|US8078880||Jul 28, 2006||Dec 13, 2011||Microsoft Corporation||Portable personal identity information|
|US8087072||Sep 17, 2007||Dec 27, 2011||Microsoft Corporation||Provisioning of digital identity representations|
|US8104074||Feb 24, 2006||Jan 24, 2012||Microsoft Corporation||Identity providers in digital identity system|
|US8112405 *||Jul 24, 2008||Feb 7, 2012||Dekel Shiloh||Method and system for securing user identities and creating virtual users to enhance privacy on a communication network|
|US8117459||Jul 28, 2006||Feb 14, 2012||Microsoft Corporation||Personal identification information schemas|
|US8117644 *||May 5, 2010||Feb 14, 2012||Pennar Software Corporation||Method and system for online document collaboration|
|US8117649||Aug 5, 2010||Feb 14, 2012||Dormarke Assets Limited Liability Company||Distributed hierarchical identity management|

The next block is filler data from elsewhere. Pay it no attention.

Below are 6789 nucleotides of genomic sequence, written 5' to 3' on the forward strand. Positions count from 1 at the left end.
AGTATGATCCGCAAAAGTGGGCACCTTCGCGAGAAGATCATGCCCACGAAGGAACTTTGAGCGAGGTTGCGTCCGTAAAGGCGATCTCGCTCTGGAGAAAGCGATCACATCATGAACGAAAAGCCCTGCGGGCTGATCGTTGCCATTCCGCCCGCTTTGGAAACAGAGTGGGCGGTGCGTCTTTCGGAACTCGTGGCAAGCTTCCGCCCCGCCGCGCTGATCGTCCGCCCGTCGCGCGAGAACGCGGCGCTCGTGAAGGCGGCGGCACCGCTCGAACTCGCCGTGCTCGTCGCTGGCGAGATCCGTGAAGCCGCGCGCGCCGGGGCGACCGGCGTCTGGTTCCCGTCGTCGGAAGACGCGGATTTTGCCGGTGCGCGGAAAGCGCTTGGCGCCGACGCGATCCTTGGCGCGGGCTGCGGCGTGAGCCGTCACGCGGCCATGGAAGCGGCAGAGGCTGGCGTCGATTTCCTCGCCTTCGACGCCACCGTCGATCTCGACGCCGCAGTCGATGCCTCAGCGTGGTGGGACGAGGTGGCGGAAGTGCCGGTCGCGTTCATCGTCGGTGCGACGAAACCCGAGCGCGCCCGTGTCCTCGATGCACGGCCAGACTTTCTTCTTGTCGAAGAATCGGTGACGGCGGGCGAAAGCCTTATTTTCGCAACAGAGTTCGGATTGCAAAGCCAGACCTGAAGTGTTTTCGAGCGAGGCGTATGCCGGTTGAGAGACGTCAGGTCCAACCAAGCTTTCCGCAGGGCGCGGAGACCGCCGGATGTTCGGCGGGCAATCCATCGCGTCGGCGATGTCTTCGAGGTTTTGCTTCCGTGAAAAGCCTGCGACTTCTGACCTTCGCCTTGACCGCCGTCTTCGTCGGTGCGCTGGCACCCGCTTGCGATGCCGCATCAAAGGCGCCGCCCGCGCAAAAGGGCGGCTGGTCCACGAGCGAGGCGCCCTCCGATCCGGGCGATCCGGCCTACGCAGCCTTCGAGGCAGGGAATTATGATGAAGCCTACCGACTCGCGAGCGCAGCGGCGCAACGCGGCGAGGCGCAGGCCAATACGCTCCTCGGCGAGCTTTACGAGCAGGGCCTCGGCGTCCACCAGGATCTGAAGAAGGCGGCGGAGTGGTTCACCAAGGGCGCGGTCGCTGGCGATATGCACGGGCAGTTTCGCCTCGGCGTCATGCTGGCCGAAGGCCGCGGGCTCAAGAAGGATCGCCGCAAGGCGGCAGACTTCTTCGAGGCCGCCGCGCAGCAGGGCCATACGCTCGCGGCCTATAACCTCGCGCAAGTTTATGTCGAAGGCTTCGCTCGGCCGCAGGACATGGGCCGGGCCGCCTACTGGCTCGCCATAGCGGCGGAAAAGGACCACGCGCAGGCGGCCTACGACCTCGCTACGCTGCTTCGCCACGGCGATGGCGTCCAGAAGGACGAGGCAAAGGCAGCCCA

|US8127345||Oct 30, 2007||Feb 28, 2012||Prism Technologies Llc||Method and system for managing access to protected computer resources provided via an internet protocol network|
|US8135611||Feb 20, 2011||Mar 13, 2012||Reflexis Systems, Inc.||System and method for managing asset installation and evaluation|
|US8140429||Mar 10, 2010||Mar 20, 2012||Cardinalcommerce Corporation||Universal merchant platform for payment authentication|
|US8145522||Nov 8, 2006||Mar 27, 2012||Jpmorgan Chase Bank, N.A.||System and method for establishing or modifying an account with user selectable terms|
|US8160935||Apr 17, 2012||Amazon.Com, Inc.||Payment service capable of being integrated with merchant sites|
|US8160960||Dec 11, 2009||Apr 17, 2012||Jpmorgan Chase Bank, N.A.||System and method for rapid updating of credit information|